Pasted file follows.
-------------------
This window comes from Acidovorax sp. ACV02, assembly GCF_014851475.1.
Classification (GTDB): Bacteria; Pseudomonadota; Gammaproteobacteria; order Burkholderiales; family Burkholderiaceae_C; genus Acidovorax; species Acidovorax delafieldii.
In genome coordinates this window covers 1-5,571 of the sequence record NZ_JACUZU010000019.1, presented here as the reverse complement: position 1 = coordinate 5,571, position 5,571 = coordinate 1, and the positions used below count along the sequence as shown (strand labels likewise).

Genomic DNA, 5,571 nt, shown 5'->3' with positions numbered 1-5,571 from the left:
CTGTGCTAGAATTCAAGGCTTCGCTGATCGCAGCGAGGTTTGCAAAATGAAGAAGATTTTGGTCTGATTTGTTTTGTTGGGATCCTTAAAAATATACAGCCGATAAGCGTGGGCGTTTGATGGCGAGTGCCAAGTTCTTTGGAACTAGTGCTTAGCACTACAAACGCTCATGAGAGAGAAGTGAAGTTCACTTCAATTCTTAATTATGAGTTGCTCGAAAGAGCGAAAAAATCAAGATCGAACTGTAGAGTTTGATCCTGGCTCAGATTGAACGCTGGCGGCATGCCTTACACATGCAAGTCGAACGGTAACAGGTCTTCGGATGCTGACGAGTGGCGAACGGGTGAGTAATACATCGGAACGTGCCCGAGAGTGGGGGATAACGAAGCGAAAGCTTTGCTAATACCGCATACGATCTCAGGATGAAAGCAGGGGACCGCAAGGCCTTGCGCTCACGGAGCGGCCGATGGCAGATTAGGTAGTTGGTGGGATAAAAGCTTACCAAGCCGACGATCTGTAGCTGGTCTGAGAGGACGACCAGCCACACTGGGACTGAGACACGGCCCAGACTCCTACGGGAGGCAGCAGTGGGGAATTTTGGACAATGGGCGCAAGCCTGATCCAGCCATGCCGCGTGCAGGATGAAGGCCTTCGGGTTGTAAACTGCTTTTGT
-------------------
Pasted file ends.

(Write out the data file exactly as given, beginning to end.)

This window comes from Acidovorax sp. ACV02, assembly GCF_014851475.1.
Classification (GTDB): Bacteria; Pseudomonadota; Gammaproteobacteria; order Burkholderiales; family Burkholderiaceae_C; genus Acidovorax; species Acidovorax delafieldii.
In genome coordinates this window covers 1-5,571 of the sequence record NZ_JACUZU010000019.1, presented here as the reverse complement: position 1 = coordinate 5,571, position 5,571 = coordinate 1, and the positions used below count along the sequence as shown (strand labels likewise).

Genomic DNA, 5,571 nt, shown 5'->3' with positions numbered 1-5,571 from the left:
CTGTGCTAGAATTCAAGGCTTCGCTGATCGCAGCGAGGTTTGCAAAATGAAGAAGATTTTGGTCTGATTTGTTTTGTTGGGATCCTTAAAAATATACAGCCGATAAGCGTGGGCGTTTGATGGCGAGTGCCAAGTTCTTTGGAACTAGTGCTTAGCACTACAAACGCTCATGAGAGAGAAGTGAAGTTCACTTCAATTCTTAATTATGAGTTGCTCGAAAGAGCGAAAAAATCAAGATCGAACTGTAGAGTTTGATCCTGGCTCAGATTGAACGCTGGCGGCATGCCTTACACATGCAAGTCGAACGGTAACAGGTCTTCGGATGCTGACGAGTGGCGAACGGGTGAGTAATACATCGGAACGTGCCCGAGAGTGGGGGATAACGAAGCGAAAGCTTTGCTAATACCGCATACGATCTCAGGATGAAAGCAGGGGACCGCAAGGCCTTGCGCTCACGGAGCGGCCGATGGCAGATTAGGTAGTTGGTGGGATAAAAGCTTACCAAGCCGACGATCTGTAGCTGGTCTGAGAGGACGACCAGCCACACTGGGACTGAGACACGGCCCAGACTCCTACGGGAGGCAGCAGTGGGGAATTTTGGACAATGGGCGCAAGCCTGATCCAGCCATGCCGCGTGCAGGATGAAGGCCTTCGGGTTGTAAACTGCTTTTGT